Washington FACE: Tractor operator dies when tractor rolls over on road

Photo of the scene of the incidnt where the tractor rolloed over on the road

Fatality Narrative

Industry: Apple orchard

Release Date: October 19, 2015

Task: Operating tractor on roadway Incident Date: April 11, 2015
Occupation: Orchard laborer Case No.: 15WA01401
Type of Incident: Tractor rollover SHARP Report No.: 71-141-2015

Incident scene showing the overturned tractor with attached sprayer on the county road along which it had been traveling.

Incident scene showing the overturned tractor with attached
sprayer on the county road along which it had been traveling.

On April 11, 2015, a 57-year-old orchard laborer was fatally injured when the tractor he was operating rolled over.

The victim was an experienced tractor operator and was a seasonal worker at his employer’s apple orchard. He had spent the morning and early afternoon operating a tractor towing a sprayer to spray several blocks in an apple orchard. The orchard in which he had been working met the Washington State exemption for using a tractor’s rollover protective structure (ROPS) or roll bar in the down or lowered position; this is allowed in orchards when tractor height clearances would interfere with normal operations. The tractor he was operating had been manufactured to have a foldable ROPS, but it did not have one installed, nor did it have a seat belt.

In order to get to another orchard block, he had to travel a mile and a half on a paved county road. He was traveling downhill along this road towing an empty sprayer when he drove the tractor to the right onto the road’s soft, gravel shoulder. He apparently attempted to bring the tractor back onto the road, but overcorrected, causing the tractor to veer into the opposite lane and overturn. He was crushed under the tractor and declared dead at the scene.

An investigation determined that speed may have been a factor. The tractor was in high gear and may have been going between 11 and 15 mph. The incident investigator confirmed that a local tractor dealership had ROPS available for the tractor model involved in the incident. If this tractor had been fitted with ROPS and the operator had been wearing a seat belt, he would have been protected from being crushed under the tractor.

Scene of the incident.

Incident scene showing the road along which the tractor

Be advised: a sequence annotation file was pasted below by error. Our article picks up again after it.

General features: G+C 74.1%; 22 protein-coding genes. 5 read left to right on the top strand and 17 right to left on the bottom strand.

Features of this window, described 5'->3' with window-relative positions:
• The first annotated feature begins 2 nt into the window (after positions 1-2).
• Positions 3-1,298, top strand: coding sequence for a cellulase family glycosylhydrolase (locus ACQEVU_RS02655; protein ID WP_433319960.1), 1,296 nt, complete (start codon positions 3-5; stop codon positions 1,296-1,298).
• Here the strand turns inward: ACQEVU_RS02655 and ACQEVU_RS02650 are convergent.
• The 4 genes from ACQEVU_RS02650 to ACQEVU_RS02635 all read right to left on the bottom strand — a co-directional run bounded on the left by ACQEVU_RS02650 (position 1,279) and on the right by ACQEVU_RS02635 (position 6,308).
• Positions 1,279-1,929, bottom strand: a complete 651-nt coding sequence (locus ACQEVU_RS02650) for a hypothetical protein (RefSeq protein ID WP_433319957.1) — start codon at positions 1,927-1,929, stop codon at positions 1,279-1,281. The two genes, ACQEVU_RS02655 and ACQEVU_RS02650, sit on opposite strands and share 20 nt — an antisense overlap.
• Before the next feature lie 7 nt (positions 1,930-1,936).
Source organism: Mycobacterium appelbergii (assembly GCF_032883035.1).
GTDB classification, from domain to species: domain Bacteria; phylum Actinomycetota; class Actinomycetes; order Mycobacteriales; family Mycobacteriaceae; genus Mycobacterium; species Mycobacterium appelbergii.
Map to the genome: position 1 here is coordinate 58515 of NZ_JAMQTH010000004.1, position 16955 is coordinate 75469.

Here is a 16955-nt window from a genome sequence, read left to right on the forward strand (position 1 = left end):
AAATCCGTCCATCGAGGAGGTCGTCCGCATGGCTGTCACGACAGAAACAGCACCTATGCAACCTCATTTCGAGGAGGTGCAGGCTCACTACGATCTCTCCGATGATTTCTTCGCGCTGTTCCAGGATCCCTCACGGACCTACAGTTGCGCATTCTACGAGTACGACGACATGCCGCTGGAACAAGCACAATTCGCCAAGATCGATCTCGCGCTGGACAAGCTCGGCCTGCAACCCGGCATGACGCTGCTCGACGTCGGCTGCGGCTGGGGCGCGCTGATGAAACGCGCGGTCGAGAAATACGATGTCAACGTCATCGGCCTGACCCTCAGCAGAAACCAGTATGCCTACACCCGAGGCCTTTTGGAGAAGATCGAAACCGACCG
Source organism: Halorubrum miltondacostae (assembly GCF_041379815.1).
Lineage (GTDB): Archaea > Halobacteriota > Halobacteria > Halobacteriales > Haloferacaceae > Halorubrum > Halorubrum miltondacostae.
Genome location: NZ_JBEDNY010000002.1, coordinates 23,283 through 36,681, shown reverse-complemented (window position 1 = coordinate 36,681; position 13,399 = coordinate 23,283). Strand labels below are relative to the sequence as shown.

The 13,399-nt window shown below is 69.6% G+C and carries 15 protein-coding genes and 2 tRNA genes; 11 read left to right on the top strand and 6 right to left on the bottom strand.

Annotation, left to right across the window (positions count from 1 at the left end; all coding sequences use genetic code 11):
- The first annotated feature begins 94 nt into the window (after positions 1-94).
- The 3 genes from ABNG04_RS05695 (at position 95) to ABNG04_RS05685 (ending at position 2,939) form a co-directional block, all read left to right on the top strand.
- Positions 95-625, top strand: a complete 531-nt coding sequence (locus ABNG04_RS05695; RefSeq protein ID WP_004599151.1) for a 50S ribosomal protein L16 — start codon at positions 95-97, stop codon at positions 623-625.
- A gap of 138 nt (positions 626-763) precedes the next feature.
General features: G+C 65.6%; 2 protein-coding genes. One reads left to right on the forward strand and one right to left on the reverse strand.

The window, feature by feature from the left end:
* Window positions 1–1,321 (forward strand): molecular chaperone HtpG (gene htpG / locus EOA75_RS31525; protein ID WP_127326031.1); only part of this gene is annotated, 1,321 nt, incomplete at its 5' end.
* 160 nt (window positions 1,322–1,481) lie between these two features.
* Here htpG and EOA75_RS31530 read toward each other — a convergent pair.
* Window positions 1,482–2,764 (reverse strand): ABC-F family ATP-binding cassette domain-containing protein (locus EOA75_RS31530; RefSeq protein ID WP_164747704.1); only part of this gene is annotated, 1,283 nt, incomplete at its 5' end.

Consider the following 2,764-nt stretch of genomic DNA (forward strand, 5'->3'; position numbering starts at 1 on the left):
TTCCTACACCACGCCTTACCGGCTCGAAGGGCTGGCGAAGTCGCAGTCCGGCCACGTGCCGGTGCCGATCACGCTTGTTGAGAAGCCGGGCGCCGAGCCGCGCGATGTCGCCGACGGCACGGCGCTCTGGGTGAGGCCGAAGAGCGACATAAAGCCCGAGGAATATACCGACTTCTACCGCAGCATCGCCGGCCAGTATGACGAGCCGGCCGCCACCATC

towing a sprayer was traveling when it went onto the road’s
soft, graveled shoulder and the operator overcorrected when
he attempted to gain control. (Top). The tractor then veered
into the opposite lane and rolled over. (Bottom).


Rollover Protective Structures on agricultural tractors

Seat belts on agricultural tractors

  • Where ROPS are required by WAC 296-307-080 employers must:
    1. Provide each tractor with a seat belt.
    2. Require that each employee use the seat belt while the tractor is moving.
    3. Require that each employee tighten the seat belt sufficiently to confine the employee to the ROPS protected area. See WAC 296-307-08012.


ROPS and seat belts on tractors save lives!

  • If your tractor does not have a ROPS, contact your local tractor dealer to have the tractor fitted with ROPS.
  • Train tractor operators to use ROPS and a seat belt. The ROPS should be folded down only when necessary, otherwise it should be in the “up” position.
  • Use the braking power of the tractor’s engine by shifting to a lower gear when going downhill. Operating the tractor in a high gear can make it difficult to control.
  • Traveling too fast while pulling a sprayer, trailer, or an implement can make it hard to maintain control of the tractor and could result in it jack-knifing or rolling over.

This bulletin was developed to alert employers and employees of a tragic loss of life of a worker in Washington State and is based on preliminary data ONLY and does not represent final determinations regarding the nature of the incident or conclusions regarding the cause of the fatality.

Developed by Washington State Fatality Assessment and Control Evaluation (FACE) Program and the Division of Occupational Safety and Health (DOSH), Washington State Dept. of Labor & Industries. The FACE Program is supported in part by a grant from the National Institute for Occupational Safety and Health (NIOSH grant# 2 U60OH008487-11). For more information, contact the Safety and Health Assessment and Research for Prevention (SHARP) Program, 1-888-667-4277.

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Washington state department of labor and indursties logo and Washington FACE report logo


Publication #: 15WA01401| October 19, 2015

Disclaimer and Reproduction Information: Information in NASD does not represent NIOSH policy. Information included in NASD appears by permission of the author and/or copyright holder. More